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This Week in Capsule Reviews - 02/07/2013
by Dan Kelly

Movie 43 (2013) – D-

Believe the buzz, this festival of renowned actors and relentless crudity is an absurdly ugly waste of time. I watched the version framed by kids excavating the internet for filth (worthless), but was mildly taken aback when the first two skits (involving misplaced testicles and cruel home-schooling) provided a few light giggles. However from there on in "Movie 43" is embarrassingly inept, failing in the remaining 80 minutes to provide anything resembling a formidable joke. It's also catastrophically immoral and artistically bankrupt, with some of the weakest punchlines I've ever seen committed to celluloid. Indulgent and offensive. AVOID

Stoker (2013) – A-

Playing like Hitchcock's "Shadow of a Doubt" with a more artistic and gothic sensibility, "Stoker" is a compelling and incredibly shot coming of age story. Mia Wasikowska's enduring popularity within Hollywood remains a mystery to me (she's typically mediocre here), but Matthew Goode sizzles uneasily as an uncle who comes to stay following the death of her father. Park Chan-Wook frames every shot with foreboding and picturesque purpose, fully embracing the wonderfully inappropriate and edgy directions the screenplay lunges. It's trippily edited and effortlessly seductive, climaxing on a shocking but wholly memorable moment of maturation. Stunningly emotive and startlingly graphic.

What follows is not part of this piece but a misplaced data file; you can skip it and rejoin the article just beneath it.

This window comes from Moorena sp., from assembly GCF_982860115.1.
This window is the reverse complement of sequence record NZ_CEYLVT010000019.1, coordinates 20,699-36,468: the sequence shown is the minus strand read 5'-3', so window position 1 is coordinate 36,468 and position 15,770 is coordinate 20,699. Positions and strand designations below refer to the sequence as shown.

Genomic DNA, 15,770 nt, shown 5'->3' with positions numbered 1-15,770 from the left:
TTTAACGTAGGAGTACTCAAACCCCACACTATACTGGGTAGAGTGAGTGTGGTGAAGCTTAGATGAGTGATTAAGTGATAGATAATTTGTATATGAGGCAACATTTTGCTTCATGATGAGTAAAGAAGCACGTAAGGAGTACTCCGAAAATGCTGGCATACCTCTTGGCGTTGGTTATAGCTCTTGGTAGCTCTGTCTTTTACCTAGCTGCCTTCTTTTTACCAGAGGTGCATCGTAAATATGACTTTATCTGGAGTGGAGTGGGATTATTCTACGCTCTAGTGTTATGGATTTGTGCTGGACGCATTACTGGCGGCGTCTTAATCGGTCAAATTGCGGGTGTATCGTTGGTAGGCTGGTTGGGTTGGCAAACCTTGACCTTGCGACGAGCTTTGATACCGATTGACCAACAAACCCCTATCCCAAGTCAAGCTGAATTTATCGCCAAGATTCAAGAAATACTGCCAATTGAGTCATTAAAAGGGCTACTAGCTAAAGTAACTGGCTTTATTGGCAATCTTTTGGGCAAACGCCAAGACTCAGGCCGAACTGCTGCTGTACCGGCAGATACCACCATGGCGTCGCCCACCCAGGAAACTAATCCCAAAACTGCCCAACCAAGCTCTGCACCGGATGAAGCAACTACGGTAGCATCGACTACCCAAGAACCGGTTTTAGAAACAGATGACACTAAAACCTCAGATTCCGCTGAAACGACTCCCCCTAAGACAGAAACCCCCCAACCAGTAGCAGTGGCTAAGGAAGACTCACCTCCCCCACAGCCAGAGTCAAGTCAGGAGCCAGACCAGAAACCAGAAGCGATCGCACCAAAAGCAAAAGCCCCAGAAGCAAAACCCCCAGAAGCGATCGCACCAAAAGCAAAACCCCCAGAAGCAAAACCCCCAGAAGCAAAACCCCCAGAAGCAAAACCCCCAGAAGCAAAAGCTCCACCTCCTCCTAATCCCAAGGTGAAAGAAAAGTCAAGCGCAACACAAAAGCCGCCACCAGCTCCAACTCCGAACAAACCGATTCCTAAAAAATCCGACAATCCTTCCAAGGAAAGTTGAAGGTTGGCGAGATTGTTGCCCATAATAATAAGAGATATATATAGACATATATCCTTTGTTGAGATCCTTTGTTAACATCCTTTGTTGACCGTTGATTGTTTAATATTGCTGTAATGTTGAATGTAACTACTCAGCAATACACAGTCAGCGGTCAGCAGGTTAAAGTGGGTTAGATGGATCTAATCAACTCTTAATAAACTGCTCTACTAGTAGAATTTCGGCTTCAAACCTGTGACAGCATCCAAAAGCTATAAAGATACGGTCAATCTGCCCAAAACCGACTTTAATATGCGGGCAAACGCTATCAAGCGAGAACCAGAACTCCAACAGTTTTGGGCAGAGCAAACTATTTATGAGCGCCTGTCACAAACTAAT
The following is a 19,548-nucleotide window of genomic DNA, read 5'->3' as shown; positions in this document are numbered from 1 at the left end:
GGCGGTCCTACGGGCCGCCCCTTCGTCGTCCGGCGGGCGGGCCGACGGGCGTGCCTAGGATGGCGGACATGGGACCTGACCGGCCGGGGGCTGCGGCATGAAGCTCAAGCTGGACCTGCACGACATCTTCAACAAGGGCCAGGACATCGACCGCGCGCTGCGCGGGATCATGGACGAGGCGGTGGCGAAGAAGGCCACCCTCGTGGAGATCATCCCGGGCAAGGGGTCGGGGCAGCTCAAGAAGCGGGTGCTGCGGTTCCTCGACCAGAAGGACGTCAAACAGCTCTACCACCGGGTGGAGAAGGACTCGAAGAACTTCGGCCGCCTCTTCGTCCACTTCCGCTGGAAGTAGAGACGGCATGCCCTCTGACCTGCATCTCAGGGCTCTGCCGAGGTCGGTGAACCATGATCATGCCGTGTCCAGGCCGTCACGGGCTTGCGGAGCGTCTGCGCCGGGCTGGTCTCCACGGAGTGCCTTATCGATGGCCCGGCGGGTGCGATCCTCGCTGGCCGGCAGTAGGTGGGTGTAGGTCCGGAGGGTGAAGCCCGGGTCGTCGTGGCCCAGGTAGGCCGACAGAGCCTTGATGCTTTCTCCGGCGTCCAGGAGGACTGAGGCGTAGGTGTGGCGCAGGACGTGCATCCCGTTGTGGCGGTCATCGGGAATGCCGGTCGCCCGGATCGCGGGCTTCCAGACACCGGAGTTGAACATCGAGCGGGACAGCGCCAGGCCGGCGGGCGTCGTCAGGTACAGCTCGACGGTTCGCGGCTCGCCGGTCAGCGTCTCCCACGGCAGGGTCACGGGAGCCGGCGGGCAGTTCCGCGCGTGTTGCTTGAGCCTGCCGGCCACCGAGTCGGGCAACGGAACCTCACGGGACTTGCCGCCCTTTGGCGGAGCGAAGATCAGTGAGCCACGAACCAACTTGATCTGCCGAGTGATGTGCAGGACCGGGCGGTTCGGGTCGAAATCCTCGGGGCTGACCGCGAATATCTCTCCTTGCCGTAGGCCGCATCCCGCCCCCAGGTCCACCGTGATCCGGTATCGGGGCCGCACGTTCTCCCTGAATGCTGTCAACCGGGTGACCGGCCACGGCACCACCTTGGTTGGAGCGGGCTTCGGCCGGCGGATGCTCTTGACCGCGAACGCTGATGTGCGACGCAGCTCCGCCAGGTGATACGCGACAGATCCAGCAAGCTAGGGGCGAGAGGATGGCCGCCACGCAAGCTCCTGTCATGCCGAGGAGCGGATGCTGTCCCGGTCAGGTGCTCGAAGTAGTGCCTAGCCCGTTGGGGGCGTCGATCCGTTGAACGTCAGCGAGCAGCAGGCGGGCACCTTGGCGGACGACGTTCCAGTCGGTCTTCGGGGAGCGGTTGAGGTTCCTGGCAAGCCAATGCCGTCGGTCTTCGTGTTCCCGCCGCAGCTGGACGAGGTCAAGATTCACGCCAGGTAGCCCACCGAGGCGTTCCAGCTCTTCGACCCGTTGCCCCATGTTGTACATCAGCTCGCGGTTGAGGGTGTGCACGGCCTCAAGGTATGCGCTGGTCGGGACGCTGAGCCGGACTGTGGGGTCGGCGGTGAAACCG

Oz: The Great and Powerful (2013)– B

Reverently assembled prequel from an interesting director, who uses his love of the 1939 original and cinema as a whole to charming effect. Some of the casting is a bit iffy (Raimi clearly never saw "Max Payne", because despite her many talents Mila Kunis still doesn't convince as a badass), but in the title role Franco proves wonderfully suited to the flamboyant arrogance of the part, and keeps things fleet of foot and likable. Raimi directs with more edge than a Burton, so whilst the landscapes are vibrant and over-produced, the set-pieces and stakes manage to cultivate a sense of momentum and purpose. Commercially it resembles 2010's "Alice in Wonderland", but in practice "OZ" is a much more engaging work. Imperfect but consistently respectful to its source and fun on its own mega-budgeted terms.

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originally posted: 07/02/13 20:05:30
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